As a photographer I tend to look online for inspiration to some of those “Rockstar” Photographers out there, or to just photographers that I just like the work of. The thing is though that I fall into the same misconceptions that a lot of other people fall into regarding these photographers which s a bad deal since I know these misconceptions exist. The people that I check into from time to time for my photogrpahic inspirations and instructions (even indirect instruction by reading) would be: Joe McNally, Zack Arias, Chase Jarvis, Dave Black, David Hobby, Matt Detrich, Bob Scheer, Brooke Shaden, Polina Osherov, Nick Schrunk, Andy Hancock, Jeremy Cowart, and Michelle Pemberton. That list is by all means not inclusive as I stumble apon all sorts of other inspirations too like Fstoppers, I find that looking at how other photographers see the world helps me to become a better photographer. Seeing things through their eyes, as I want people to see things through mine. What about the misconceptions I mentioned earlier? OH yes, that’s right. Everybody and their mother thinks that all the people up top there have it great. Some are sponsored by photography companies, they get to travel to exotic locations, people look up to them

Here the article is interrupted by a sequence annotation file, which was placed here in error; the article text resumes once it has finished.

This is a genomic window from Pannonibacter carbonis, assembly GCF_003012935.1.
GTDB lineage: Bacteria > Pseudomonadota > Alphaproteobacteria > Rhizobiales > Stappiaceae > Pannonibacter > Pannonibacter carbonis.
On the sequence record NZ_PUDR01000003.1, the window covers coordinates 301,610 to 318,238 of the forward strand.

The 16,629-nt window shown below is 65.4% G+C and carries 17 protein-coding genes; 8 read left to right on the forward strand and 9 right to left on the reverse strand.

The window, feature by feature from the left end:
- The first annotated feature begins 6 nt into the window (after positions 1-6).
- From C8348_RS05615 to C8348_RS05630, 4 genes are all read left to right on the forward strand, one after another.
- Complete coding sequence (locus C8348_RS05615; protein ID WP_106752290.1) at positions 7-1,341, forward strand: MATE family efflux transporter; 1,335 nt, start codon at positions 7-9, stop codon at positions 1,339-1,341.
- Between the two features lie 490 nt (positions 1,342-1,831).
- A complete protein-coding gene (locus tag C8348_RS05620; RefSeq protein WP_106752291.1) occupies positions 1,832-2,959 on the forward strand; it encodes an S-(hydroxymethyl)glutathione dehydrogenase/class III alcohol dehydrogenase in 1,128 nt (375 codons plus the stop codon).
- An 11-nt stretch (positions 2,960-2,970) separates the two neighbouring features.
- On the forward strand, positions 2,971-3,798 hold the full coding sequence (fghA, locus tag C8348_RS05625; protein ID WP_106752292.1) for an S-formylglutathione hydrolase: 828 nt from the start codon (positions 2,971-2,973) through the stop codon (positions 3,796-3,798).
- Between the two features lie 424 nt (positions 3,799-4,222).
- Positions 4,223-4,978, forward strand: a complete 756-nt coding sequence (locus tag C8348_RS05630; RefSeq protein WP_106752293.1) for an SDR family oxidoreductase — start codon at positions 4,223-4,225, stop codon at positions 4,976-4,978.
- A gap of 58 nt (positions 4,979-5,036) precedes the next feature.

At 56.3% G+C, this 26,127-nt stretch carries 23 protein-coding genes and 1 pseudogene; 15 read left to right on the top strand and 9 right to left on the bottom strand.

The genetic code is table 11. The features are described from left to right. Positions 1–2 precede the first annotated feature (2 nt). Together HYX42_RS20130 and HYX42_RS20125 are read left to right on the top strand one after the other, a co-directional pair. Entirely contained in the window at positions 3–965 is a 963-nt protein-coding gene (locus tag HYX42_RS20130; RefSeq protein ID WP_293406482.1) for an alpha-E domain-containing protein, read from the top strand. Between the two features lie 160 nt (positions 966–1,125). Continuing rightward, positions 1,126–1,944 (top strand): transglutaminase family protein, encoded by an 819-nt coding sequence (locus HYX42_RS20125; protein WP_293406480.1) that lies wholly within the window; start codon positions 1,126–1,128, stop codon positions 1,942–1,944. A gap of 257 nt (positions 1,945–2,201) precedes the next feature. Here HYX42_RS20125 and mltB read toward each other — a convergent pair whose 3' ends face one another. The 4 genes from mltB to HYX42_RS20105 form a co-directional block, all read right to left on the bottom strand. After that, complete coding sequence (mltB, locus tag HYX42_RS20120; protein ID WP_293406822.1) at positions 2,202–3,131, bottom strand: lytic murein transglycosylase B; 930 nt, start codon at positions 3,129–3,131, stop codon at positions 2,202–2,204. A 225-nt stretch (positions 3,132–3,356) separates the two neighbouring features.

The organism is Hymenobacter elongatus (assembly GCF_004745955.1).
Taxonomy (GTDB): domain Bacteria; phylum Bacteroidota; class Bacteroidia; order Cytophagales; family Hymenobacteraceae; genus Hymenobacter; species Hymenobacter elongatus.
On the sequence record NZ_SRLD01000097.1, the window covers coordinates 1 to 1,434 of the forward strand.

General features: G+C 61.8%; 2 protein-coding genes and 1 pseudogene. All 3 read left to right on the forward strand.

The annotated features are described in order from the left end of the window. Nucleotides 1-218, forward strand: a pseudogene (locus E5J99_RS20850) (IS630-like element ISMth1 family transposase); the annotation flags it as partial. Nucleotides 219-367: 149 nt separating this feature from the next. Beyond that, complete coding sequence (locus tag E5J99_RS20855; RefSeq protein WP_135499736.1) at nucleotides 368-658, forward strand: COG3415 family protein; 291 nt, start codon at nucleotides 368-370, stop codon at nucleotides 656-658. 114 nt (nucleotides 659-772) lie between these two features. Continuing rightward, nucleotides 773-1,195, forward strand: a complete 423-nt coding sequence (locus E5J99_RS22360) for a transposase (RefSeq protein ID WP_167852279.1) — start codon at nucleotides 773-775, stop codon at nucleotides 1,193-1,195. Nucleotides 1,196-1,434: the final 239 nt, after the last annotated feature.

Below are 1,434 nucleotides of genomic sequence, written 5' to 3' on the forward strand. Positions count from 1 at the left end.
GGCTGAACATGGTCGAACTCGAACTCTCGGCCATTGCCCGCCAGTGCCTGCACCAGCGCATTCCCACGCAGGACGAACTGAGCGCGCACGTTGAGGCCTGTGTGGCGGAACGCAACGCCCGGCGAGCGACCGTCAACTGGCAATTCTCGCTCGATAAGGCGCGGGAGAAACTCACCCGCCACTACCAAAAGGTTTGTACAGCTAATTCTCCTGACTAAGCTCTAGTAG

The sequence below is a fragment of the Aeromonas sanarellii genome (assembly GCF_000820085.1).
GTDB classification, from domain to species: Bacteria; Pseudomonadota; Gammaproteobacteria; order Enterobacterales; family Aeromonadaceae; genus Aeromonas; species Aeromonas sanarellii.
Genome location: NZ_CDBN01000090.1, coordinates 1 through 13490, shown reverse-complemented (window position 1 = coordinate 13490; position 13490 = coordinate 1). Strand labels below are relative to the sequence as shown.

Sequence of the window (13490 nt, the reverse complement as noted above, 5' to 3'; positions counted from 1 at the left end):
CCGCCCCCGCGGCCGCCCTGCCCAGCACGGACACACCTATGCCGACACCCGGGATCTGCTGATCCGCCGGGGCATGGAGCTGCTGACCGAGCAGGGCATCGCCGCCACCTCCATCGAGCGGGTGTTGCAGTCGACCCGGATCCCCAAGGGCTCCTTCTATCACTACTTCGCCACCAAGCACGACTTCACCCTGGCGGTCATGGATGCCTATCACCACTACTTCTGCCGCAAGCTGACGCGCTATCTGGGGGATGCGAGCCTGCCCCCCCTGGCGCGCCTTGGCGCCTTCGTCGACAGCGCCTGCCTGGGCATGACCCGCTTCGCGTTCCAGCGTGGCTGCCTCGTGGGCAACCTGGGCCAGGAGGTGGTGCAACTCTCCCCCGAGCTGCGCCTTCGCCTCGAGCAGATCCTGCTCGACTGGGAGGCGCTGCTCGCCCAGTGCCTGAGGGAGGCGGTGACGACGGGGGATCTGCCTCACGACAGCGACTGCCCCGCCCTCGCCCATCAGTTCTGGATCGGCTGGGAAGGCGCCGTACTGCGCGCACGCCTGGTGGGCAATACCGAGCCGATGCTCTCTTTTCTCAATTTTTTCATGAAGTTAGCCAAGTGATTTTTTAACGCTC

(some are just that tall), they appear to be living the life. Problem is that there’s two sides to that story.
(Canon EOS 5D Mark II, 400ISO, Canon EF16-35F2.8L@20mm, 1/160th@F10. Single Canon 580EX Speedlight zoomed to 105mm on a stand directly opposite the camera set to 1/8th power shot through a 32″ translucent umbrella. Speedlight fired by Pocket Wizard Plus transceiver)
No, those aren’t little fish. Surprisingly enough they are significantly smaller than the fish that I shot after these though but that’s not the point. The point is that I spent 6 hours in a grocery store shooting fish, meats, canned goods, and other various nick nack paddy whacks. It definitely wasn’t a glamorous thing to be doing, and by all means not a fun one. Turns out the language barrier makes some shoots incredibly silent. Most of the things said in this shoot were with hand gestures like the “Thumbs up”, or the “ok” as you’d do in scuba diving. It was a rough 6 hours of shooting to say the least. I quickly darkened the blacks on this frame for post on here, this isn’t even the final shot. The final shot will get clipped out to go into a 4 page insert into the newspaper and this image will be 1″ wide. Not the greatest assignment; but it is an assignment.